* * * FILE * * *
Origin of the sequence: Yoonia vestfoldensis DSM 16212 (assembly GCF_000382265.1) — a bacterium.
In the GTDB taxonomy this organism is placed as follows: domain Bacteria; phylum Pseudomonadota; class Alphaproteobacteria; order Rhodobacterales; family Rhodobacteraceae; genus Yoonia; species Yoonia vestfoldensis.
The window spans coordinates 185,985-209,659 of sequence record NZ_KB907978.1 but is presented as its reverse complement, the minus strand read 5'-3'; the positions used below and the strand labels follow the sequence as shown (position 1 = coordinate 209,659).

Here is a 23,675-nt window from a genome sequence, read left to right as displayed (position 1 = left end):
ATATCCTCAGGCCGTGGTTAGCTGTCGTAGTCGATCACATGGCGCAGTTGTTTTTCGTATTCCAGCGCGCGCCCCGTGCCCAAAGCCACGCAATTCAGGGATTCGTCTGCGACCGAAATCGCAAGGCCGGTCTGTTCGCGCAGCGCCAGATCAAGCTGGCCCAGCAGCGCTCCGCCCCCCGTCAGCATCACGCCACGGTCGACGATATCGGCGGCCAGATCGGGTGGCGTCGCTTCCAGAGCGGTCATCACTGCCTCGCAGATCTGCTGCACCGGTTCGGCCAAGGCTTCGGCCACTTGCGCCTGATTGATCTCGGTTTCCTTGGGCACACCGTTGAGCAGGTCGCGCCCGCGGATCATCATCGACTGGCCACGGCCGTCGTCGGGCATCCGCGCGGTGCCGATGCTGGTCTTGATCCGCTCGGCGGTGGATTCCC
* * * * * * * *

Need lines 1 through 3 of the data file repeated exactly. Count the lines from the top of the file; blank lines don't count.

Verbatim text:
Origin of the sequence: Yoonia vestfoldensis DSM 16212 (assembly GCF_000382265.1) — a bacterium.
In the GTDB taxonomy this organism is placed as follows: domain Bacteria; phylum Pseudomonadota; class Alphaproteobacteria; order Rhodobacterales; family Rhodobacteraceae; genus Yoonia; species Yoonia vestfoldensis.
The window spans coordinates 185,985-209,659 of sequence record NZ_KB907978.1 but is presented as its reverse complement, the minus strand read 5'-3'; the positions used below and the strand labels follow the sequence as shown (position 1 = coordinate 209,659).